Do arts and administration contradict themselves?
When asked if they find arts administrator a conflicting role, as revealed by the work title, their responses vary. Yen-Hsiu reckons the relationship between arts and administration is interdependent. “With the support of arts administrators, artists can really concentrate on creating works.”
She also suggests to see a production or an art piece as an integral work, “I don’t think it is conflicting. If one loves performing arts, one would find a role in it and serve his or her best to it, and therefore here we are, who choose to take up the administration part.”
While Yu-Hua thinks, it is always a critical and embarrassing position, especially when there’s financial pressure, which usually burdens effective communication. However, she would like to resolve it in this way – “An arts administrator, after all, whose responsibility is to balance and navigate the networks within the team or organization. The members hold on to the same belief, which is to deliver the idea as a whole to the audience. In that sense, regardless of who you are, artist or administrator, we all share the same goal and vision.”
Administering the arts, administering the diversity
“Indeed, it is a different issue when it comes to work.” Yen-Hsiu says matter-of-factly. Despite the complex job nature, they explain the reasons that make them stay. “I am grateful that everything (learning and job hunting) is generally smooth, and I would like to know more about people from different cultural-related fields in Taiwan,” says Yen-Hsiu.
Although Yu-Hua does not limit herself only in the arts and cultural area, she enjoys the nature of being an arts administrator, who frequently interacts with people of diverse backgrounds. “We communicate with people who do not share the same characters or styles, but in the course of reaching a compromise may lead you to a whole new perspective of looking into the world. And this new vision or value could be very rewarding.”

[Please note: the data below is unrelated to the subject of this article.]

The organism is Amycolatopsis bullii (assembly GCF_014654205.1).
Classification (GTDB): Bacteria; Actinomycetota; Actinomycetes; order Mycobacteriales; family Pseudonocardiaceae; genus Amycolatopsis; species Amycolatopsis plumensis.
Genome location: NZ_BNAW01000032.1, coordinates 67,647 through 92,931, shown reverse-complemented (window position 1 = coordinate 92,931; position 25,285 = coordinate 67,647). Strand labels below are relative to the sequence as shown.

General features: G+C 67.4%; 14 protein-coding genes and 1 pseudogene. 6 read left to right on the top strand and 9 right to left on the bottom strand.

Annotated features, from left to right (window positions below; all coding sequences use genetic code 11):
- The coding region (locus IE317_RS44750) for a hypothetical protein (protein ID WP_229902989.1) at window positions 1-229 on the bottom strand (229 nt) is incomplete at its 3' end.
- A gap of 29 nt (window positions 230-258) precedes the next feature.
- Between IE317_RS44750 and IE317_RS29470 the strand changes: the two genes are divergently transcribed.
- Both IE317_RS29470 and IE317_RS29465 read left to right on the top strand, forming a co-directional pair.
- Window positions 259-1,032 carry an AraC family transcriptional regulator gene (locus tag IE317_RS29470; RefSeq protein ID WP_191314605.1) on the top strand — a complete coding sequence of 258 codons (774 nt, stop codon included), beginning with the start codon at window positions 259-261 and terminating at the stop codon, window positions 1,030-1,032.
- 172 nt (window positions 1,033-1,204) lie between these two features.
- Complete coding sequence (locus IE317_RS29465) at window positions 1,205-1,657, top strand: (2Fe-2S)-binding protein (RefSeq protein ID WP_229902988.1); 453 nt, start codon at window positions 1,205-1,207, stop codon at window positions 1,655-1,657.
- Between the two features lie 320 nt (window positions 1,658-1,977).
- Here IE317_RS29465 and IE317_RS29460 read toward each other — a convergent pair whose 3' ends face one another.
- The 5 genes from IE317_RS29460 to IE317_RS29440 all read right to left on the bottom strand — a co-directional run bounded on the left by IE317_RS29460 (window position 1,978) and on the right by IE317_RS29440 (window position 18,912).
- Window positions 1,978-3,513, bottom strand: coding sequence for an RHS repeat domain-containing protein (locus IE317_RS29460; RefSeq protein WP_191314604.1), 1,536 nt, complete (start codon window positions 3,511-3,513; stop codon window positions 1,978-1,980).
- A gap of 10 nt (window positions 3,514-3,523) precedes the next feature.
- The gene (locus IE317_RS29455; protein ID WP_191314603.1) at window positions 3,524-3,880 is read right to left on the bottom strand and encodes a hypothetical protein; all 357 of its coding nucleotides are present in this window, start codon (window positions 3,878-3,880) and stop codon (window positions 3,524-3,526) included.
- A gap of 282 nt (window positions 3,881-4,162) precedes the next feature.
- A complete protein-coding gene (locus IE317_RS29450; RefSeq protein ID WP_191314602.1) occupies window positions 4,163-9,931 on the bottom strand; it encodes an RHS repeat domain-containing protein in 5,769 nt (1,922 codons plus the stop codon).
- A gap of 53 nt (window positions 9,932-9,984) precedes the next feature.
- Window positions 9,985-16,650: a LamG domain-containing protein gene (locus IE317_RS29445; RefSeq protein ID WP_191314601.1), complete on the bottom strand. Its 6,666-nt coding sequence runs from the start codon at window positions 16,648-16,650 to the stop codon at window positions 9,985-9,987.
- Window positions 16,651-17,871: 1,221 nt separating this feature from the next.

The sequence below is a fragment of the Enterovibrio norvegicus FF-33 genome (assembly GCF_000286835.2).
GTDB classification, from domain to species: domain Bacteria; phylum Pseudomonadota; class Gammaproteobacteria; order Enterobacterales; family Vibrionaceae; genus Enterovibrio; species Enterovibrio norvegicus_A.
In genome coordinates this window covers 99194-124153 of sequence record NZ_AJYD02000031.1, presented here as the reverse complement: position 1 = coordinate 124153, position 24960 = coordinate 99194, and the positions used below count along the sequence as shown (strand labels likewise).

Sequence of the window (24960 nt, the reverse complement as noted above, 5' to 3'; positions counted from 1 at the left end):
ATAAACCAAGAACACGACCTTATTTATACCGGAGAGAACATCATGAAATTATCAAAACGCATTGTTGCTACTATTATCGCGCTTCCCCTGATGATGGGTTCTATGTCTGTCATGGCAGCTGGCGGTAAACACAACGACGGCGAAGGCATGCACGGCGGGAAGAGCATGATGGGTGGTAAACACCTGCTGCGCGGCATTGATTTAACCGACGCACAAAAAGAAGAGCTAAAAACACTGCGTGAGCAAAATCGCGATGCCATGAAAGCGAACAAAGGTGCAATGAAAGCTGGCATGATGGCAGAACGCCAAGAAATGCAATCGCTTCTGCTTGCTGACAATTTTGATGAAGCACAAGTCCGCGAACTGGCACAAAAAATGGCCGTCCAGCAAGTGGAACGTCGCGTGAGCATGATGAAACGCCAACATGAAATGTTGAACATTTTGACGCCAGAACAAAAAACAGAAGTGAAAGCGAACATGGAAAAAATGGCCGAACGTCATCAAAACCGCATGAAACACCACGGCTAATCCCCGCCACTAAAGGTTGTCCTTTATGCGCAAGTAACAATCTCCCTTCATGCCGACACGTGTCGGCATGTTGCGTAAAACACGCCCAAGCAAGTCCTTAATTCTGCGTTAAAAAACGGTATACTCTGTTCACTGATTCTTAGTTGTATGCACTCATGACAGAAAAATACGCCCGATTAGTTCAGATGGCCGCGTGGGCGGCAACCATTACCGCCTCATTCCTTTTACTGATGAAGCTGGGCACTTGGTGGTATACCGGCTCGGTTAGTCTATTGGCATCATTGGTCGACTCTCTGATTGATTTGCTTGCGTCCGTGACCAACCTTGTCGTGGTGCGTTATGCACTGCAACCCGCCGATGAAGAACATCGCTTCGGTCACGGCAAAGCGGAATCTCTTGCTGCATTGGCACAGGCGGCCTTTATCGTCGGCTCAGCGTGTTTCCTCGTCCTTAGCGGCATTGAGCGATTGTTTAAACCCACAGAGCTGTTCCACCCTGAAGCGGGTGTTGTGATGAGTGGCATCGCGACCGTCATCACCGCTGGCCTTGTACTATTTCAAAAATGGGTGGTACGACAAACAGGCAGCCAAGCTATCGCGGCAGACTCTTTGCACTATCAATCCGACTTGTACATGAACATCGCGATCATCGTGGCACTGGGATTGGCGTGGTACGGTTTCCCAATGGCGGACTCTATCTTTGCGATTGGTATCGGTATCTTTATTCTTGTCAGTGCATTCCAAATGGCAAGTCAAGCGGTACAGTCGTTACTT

The growing importance of young people in OISTAT
After two years, the interns see OISTAT growing younger. “It is like revitalizing. OISTAT progresses with history and its experience but it grows younger and younger against time,” says Yen-Hsiu.
They mention the Headquarters has launched different programmes for young people to engage in OISTAT events. “Many experienced theatre professionals from all around the world are concern about the young generation. They are happy to talk and share their experience with you,” says Yu-Hua who remembers the invariable positive energy within the OISTAT family. “A lot of dynamic insights going on in OISTAT, which I think we should keep it up,” Yen-Hsiu adds. “The programmes are opportunities for interested individuals to aggregate relevant experience and important for OISTAT to retain talents for sustainable development.”
Members of the Core Strategy team were proposing the development of OISTAT channel to OISTAT members. (Left) (Photo: OISTAT)
An OISTAT Seed Volunteer was discussing the performances and design works with an OISTAT member at World Stage Design 2017 in Taipei. (Right) (Photo: PiCheng Wang)
Our definition of OISTAT
In retrospect, we invite them to give their meaning of OISTAT. Then comes a long and quiet contemplation.
“OISTAT is a brand,” says Yen-Hsiu. “You feel secure and anchored with OISTAT. It is an organization supporting everyone, and an organization with stories. I can tell what OISTAT is doing.”
“It is a brand that clustered with energy – different kinds of people, organizations, events happen and gather together because of this place,” Yu-Hua explains. “Theatre-makers from different countries, regardless of their own duties or work, come together to discuss and exchange ideas, inspiration or discovery. The regular meetings are how the power accumulated.”
As closing remarks, the two interns leave a warm message to future OISTAT new blood – “OISTAT is where you make new networks and advance the established. Grasp each opportunity and don’t be afraid of trying.”
The Interview was written by Annis Chan,
the 2017 Intern of OISTAT
(Photo: PiCheng Wang)